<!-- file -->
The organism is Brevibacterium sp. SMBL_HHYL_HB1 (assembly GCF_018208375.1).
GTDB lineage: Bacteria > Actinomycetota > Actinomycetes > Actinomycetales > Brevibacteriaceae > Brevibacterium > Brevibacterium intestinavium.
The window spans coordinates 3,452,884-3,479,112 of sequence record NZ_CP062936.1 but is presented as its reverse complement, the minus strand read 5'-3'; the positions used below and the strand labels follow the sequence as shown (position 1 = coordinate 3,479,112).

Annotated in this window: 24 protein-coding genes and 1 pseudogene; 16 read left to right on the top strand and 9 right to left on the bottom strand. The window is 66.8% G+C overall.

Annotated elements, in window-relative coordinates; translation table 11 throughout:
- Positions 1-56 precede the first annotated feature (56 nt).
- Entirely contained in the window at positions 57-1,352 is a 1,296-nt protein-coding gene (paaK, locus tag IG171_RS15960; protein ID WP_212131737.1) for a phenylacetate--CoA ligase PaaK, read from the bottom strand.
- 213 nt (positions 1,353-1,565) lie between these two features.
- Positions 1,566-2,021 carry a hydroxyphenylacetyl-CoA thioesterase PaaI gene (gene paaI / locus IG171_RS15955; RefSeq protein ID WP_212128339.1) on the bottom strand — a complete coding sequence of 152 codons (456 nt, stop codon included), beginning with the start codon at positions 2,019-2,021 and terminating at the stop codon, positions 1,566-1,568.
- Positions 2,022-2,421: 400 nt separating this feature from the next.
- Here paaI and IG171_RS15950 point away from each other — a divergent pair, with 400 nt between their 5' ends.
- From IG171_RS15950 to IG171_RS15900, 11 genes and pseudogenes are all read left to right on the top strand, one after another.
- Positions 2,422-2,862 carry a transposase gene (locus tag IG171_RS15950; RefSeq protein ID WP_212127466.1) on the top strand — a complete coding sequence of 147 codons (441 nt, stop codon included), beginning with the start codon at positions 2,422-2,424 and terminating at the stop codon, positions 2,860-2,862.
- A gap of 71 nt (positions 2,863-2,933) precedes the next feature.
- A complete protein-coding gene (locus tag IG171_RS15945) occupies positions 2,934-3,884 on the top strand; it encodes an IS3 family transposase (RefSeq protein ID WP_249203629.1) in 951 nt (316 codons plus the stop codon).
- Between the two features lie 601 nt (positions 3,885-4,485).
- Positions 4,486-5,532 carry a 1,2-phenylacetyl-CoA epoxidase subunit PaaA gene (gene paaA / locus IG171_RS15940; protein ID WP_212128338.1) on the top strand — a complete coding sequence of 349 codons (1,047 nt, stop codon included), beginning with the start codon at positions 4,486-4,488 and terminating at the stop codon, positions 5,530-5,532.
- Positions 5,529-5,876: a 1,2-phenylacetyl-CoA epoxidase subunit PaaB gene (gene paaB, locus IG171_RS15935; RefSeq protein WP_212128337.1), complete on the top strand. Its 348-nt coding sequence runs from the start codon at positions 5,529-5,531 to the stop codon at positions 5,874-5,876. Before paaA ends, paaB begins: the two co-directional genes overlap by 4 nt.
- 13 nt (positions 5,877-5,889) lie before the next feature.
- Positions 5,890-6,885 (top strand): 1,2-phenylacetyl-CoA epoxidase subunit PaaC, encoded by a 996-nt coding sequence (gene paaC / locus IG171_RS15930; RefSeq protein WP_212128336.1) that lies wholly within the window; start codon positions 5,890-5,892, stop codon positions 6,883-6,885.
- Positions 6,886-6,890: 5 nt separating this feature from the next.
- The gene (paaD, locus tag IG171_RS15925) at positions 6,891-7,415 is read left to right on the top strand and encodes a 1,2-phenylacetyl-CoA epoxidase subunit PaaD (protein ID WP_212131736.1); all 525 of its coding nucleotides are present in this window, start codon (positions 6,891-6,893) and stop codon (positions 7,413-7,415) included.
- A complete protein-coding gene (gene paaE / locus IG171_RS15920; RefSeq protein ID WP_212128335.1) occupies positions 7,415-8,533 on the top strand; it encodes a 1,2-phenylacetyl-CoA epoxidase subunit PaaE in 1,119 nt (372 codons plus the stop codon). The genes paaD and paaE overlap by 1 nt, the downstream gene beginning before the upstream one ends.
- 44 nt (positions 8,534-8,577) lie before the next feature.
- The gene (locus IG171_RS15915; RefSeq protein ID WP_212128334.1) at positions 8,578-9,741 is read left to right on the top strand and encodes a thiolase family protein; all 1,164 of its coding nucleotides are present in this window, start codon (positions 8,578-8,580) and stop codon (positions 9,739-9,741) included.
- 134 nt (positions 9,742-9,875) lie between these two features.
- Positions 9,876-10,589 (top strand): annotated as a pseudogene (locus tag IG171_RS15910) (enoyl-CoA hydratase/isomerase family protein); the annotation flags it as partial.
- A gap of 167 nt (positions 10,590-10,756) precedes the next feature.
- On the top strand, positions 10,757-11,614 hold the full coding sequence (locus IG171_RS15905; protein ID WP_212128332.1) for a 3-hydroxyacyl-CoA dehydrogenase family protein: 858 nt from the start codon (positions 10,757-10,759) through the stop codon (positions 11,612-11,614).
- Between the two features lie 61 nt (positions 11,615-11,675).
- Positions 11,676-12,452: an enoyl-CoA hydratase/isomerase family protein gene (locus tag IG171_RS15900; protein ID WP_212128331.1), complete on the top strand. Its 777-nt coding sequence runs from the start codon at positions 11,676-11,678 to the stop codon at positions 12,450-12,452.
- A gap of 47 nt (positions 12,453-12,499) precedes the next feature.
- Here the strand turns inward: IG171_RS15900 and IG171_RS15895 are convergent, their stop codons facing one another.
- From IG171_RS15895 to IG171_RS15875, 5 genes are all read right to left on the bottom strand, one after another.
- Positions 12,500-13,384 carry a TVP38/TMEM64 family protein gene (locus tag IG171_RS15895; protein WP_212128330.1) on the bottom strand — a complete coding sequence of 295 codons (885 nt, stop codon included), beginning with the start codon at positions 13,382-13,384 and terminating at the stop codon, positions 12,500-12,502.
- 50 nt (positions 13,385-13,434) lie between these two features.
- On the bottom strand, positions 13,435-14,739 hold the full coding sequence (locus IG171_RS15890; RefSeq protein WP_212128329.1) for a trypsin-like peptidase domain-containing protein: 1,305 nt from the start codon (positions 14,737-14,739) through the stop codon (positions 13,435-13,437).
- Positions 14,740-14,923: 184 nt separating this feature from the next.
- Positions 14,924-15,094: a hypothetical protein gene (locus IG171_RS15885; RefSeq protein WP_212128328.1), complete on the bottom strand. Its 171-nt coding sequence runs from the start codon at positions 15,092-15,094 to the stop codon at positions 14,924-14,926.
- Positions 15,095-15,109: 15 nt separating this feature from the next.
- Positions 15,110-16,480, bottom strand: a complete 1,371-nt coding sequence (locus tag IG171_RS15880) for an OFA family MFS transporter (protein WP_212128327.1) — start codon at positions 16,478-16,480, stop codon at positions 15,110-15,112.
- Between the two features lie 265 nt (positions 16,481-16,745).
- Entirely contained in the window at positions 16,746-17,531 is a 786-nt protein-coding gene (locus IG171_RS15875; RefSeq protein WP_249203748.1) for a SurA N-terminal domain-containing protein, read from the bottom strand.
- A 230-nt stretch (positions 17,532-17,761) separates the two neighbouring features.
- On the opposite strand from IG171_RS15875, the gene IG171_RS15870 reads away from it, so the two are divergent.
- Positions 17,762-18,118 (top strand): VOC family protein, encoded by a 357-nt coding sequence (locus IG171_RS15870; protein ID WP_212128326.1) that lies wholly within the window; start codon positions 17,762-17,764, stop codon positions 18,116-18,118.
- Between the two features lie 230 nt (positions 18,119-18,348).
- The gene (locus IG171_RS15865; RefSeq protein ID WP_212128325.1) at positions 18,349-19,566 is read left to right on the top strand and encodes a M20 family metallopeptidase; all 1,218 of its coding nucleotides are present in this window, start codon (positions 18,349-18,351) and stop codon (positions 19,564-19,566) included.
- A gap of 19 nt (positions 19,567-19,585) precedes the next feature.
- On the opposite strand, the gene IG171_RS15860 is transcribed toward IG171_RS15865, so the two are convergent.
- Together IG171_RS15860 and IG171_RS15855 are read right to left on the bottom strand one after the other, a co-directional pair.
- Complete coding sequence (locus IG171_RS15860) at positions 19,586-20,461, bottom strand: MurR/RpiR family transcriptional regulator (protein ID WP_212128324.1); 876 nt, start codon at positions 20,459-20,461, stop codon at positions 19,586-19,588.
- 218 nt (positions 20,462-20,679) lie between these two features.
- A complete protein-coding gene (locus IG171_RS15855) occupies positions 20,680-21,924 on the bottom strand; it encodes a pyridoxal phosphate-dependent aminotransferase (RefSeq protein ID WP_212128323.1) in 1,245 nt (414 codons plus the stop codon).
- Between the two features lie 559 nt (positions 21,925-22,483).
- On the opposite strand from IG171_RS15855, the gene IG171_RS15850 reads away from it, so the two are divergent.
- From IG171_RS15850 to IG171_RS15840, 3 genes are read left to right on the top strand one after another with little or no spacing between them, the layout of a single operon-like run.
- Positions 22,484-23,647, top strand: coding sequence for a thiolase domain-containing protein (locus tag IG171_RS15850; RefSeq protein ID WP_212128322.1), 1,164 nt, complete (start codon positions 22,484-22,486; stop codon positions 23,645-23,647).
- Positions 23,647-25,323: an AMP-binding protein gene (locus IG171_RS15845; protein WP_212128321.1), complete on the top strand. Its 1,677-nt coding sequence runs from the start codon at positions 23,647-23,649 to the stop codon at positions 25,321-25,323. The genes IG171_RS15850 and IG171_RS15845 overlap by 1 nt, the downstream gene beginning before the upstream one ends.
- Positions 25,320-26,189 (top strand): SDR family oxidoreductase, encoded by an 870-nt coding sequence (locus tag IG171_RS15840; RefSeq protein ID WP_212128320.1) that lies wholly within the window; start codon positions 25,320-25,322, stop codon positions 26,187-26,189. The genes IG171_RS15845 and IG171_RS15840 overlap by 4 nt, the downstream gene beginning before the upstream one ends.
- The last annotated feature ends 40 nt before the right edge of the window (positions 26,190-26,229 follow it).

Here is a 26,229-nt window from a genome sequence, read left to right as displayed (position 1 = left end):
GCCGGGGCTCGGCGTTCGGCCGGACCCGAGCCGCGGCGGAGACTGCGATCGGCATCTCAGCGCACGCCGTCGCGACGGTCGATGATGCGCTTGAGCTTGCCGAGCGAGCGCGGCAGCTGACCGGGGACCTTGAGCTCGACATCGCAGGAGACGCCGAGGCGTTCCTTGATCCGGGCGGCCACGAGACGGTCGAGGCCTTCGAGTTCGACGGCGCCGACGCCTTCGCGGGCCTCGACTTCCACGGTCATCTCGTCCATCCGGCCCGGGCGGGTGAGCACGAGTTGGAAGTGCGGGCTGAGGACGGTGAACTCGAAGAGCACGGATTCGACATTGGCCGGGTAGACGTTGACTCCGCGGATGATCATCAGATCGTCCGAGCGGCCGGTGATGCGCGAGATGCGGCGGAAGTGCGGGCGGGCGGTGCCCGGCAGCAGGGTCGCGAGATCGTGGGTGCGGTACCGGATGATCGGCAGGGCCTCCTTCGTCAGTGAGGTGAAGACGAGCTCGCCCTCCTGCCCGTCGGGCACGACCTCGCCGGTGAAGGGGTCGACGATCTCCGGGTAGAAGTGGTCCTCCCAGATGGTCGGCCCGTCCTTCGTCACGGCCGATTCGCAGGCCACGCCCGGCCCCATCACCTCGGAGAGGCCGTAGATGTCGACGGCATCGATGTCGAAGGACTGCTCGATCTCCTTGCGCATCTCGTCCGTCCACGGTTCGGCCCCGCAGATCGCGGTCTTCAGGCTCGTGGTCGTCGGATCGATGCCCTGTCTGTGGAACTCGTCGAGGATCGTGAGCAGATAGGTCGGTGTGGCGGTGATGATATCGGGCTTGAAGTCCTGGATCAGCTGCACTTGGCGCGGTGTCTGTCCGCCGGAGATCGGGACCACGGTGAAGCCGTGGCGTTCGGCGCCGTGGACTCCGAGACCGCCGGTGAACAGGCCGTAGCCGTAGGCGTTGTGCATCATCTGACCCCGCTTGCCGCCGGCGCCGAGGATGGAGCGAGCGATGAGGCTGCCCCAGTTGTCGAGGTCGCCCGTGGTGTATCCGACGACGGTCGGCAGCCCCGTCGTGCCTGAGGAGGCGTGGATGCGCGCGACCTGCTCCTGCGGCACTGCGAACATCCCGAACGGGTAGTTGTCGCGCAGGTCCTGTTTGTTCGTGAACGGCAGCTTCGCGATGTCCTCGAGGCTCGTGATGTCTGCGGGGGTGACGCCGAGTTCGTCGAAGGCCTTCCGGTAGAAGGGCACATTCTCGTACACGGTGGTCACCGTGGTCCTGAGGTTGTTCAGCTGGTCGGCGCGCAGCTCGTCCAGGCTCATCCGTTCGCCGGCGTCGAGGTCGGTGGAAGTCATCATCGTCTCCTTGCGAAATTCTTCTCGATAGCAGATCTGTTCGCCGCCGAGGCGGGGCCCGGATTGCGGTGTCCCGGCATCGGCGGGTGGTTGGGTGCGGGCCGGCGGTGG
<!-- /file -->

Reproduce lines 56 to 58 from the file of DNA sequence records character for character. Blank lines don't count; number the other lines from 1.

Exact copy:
- On the opposite strand from IG171_RS15855, the gene IG171_RS15850 reads away from it, so the two are divergent.
- From IG171_RS15850 to IG171_RS15840, 3 genes are read left to right on the top strand one after another with little or no spacing between them, the layout of a single operon-like run.
- Positions 22,484-23,647, top strand: coding sequence for a thiolase domain-containing protein (locus tag IG171_RS15850; RefSeq protein ID WP_212128322.1), 1,164 nt, complete (start codon positions 22,484-22,486; stop codon positions 23,645-23,647).